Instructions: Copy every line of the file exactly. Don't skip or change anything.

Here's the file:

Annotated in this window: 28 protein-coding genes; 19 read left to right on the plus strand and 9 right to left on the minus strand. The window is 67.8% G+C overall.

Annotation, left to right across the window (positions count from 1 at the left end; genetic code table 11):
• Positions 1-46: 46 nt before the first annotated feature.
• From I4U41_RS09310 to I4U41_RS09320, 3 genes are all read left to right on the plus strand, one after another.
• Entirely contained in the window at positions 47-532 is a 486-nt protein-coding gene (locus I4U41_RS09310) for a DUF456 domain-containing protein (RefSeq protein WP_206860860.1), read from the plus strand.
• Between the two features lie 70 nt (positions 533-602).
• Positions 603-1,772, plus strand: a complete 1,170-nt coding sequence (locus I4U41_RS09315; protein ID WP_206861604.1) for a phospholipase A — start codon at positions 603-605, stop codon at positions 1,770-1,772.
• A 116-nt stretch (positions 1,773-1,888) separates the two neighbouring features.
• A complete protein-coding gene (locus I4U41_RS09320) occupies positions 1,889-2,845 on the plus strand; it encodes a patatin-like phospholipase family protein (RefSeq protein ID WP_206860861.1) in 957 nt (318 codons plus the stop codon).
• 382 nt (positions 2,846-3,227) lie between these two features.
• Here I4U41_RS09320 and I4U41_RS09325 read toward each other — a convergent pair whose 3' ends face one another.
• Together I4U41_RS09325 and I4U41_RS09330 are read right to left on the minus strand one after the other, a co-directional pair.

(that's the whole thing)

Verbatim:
Annotated in this window: 28 protein-coding genes; 19 read left to right on the plus strand and 9 right to left on the minus strand. The window is 67.8% G+C overall.

Annotation, left to right across the window (positions count from 1 at the left end; genetic code table 11):
• Positions 1-46: 46 nt before the first annotated feature.
• From I4U41_RS09310 to I4U41_RS09320, 3 genes are all read left to right on the plus strand, one after another.
• Entirely contained in the window at positions 47-532 is a 486-nt protein-coding gene (locus I4U41_RS09310) for a DUF456 domain-containing protein (RefSeq protein WP_206860860.1), read from the plus strand.
• Between the two features lie 70 nt (positions 533-602).
• Positions 603-1,772, plus strand: a complete 1,170-nt coding sequence (locus I4U41_RS09315; protein ID WP_206861604.1) for a phospholipase A — start codon at positions 603-605, stop codon at positions 1,770-1,772.
• A 116-nt stretch (positions 1,773-1,888) separates the two neighbouring features.
• A complete protein-coding gene (locus I4U41_RS09320) occupies positions 1,889-2,845 on the plus strand; it encodes a patatin-like phospholipase family protein (RefSeq protein ID WP_206860861.1) in 957 nt (318 codons plus the stop codon).
• 382 nt (positions 2,846-3,227) lie between these two features.
• Here I4U41_RS09320 and I4U41_RS09325 read toward each other — a convergent pair whose 3' ends face one another.
• Together I4U41_RS09325 and I4U41_RS09330 are read right to left on the minus strand one after the other, a co-directional pair.